With more strength and energy for him to work with, Haynes has moved forward with his goals and is starting to check items off of his bucket list. On Oct. 19, he ran his first 5K in 39.42 minutes. “I had stopped to help a girl who twisted her ankle, and I probably walked for three quarters of the way.”
Due to slow activity with the fire department recently, Haynes still hasn’t had an opportunity to try out his fitness levels at a fire call. However, the trainers at the wellness center have been preparing him for when he’s called out to his next emergency.
Mounting the stair stepper at the corner of the room, Haynes began climbing steps with an old air pack strapped to his back. With even breaths, he made the climb look effortless, and even looked to the side to smile and gave a thumbs-up for a photo.
“Quit playing around before you fall off of that thing,” joked trainer Chris Osborne.
Although his 12 weeks are over, Haynes has confirmed that he’s not finished with the wellness center yet. “I’m definitely going to keep going. We’ll work it into the budget somehow,” he said.
As Haynes continues on to his next level of training, the staff at the Wellness Center is confident that he will do well in whatever comes next for him. “You have done phenomenal. You don’t expect someone with asthma to come this far in three months. He’s worked hard and it shows,” Ayers said.

Treva Osborne
After experiencing health problems during her first work-out, Treva Osborne was forced to wait several weeks before she began her challenge. Today, she is into her second month of training and still going strong.
“It’s been a good turn-around so far on me, but I’m still looking for a better outcome,” Osborne told The Gazette as she prepared for a recent work-out.
During her short time with the Wellness Center, Osborne has already seen dramatic results in her health, particularly with her blood pressure. “When I began, my blood pressure was 220 over 110, and now it’s 140 over 90,” she said. “At my last cardio appointment, the first thing out of my doctor’s mouth was ‘What have you been doing for your blood pressure?’ It takes a lot to impress my cardiologist, but this has definitely impressed him.”
Osborne added that she does not have to follow up with her cardiologist again until March.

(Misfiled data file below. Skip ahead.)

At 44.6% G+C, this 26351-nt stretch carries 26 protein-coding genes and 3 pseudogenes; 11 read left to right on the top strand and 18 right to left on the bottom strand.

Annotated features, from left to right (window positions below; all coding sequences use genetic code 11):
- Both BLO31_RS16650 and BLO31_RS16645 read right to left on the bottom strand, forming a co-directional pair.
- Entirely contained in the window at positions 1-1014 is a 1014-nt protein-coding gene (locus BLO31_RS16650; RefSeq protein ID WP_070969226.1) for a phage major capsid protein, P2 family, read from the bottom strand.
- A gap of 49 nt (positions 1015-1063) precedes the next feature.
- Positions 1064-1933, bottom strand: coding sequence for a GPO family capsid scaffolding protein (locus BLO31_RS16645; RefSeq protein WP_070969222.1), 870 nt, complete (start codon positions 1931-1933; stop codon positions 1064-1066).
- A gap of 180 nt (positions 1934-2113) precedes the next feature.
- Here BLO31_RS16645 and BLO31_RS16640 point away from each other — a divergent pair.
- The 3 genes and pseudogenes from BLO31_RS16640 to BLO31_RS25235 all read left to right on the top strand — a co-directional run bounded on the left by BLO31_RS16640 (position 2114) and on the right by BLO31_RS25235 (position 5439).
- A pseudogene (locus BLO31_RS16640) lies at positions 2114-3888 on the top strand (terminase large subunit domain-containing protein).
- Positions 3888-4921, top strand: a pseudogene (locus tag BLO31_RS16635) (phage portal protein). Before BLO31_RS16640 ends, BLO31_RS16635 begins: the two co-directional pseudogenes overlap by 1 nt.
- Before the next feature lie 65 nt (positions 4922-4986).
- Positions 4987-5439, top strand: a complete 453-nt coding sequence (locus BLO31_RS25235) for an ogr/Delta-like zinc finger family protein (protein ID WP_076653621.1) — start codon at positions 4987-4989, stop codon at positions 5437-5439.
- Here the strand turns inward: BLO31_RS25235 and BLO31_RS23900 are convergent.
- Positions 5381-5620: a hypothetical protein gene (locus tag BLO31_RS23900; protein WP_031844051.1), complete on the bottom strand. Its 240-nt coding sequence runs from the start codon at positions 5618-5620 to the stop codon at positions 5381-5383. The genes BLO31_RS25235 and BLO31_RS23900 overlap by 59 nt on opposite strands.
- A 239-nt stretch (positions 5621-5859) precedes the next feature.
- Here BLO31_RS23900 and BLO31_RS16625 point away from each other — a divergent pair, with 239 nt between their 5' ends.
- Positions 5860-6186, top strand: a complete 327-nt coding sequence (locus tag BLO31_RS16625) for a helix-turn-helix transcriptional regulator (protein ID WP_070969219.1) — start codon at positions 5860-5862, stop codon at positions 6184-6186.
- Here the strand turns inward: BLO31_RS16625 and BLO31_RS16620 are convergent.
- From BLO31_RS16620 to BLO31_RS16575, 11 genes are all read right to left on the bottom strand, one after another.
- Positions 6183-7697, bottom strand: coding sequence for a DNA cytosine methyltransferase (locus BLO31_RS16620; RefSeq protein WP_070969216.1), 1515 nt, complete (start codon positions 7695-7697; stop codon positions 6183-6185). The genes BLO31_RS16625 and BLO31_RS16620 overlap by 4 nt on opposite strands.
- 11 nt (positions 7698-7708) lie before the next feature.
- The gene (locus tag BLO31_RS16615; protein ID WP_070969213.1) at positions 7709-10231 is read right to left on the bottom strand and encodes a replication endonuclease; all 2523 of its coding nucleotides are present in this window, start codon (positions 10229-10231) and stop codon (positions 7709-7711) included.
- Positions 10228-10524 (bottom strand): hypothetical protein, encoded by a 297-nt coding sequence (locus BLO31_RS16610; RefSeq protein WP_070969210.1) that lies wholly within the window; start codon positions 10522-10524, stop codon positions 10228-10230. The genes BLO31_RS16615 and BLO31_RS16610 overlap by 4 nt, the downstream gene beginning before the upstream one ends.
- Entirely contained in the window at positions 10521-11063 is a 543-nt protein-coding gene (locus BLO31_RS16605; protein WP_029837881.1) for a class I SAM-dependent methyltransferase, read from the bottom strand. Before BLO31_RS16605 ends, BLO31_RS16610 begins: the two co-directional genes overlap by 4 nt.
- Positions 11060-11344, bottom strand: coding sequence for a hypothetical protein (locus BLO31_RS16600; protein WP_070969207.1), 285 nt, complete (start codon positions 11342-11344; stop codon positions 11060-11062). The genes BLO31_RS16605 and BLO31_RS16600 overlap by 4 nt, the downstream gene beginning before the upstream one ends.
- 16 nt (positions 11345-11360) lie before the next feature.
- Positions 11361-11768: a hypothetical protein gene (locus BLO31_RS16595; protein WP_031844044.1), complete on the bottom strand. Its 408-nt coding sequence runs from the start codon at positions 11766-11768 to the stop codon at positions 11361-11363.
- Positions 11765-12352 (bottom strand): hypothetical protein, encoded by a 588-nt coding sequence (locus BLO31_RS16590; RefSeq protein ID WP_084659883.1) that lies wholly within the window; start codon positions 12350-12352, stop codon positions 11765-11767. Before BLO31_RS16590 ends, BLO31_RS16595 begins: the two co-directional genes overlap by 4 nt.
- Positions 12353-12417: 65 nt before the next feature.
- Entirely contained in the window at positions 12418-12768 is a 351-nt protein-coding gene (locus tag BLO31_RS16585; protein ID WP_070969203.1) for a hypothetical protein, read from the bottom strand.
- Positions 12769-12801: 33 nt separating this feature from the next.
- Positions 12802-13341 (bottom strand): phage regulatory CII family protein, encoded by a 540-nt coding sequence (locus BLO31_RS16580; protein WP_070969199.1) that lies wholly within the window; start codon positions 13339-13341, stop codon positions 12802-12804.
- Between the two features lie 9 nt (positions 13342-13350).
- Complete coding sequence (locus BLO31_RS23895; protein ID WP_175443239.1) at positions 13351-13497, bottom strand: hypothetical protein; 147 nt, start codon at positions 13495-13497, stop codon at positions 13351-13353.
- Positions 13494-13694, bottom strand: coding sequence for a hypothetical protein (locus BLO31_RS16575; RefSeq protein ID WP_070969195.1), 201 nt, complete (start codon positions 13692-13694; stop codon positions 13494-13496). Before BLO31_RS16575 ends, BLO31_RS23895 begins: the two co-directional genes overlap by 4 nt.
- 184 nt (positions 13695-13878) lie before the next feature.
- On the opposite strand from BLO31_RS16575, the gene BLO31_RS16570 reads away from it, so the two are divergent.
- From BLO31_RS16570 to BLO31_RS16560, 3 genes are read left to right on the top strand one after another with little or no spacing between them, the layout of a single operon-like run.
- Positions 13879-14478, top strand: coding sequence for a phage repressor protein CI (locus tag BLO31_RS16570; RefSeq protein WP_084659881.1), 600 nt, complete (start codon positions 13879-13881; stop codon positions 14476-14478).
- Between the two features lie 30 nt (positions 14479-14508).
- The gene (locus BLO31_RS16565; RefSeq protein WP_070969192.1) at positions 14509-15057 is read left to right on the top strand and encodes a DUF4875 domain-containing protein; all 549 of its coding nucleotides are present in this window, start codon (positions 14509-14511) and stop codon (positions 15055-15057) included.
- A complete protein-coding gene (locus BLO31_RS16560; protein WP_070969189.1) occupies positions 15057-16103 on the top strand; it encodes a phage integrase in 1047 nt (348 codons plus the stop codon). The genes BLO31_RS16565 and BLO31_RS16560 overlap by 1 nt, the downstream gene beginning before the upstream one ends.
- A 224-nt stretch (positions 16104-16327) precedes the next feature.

In addition to feeling healthier, Osborne also says that she’s starting to see another difference: “My clothes are starting to fit me better, and I have a lot more energy.”
Though there have been good weeks and bad weeks — with long hours and stress at work playing a factor at times — Osborne has worked hard in her journey for a new self.
“Getting started was the key factor in getting things going, and having a trainer here makes training easier,” she said. “When I’m on the treadmill and I’m alone, I struggle, but when I’m talking to my trainer, the minutes fly by. I like that one-on-one contact.”
Working around her busy schedule, Osborne schedules sessions with her trainers three times a week  — two times a week if she’s very busy. “I was out of town last week, so nothing was done here, but I worked out for two days at the gym in my hotel,” she said.
Although her journey is just beginning, Osborne announced that she has already received another opportunity to get her health back on track. She received a gift card from an anonymous donor who is paying for four more months of training at the Wellness Center once her 12-week challenge is up.
“I have no idea who sent it, but it was someone with similar health issues and they wanted to help me keep going,” she said.
Osborne extended her thanks to the donor, and to TCRH for giving her the chance to change her life. “I am so thankful for this opportunity,” she said.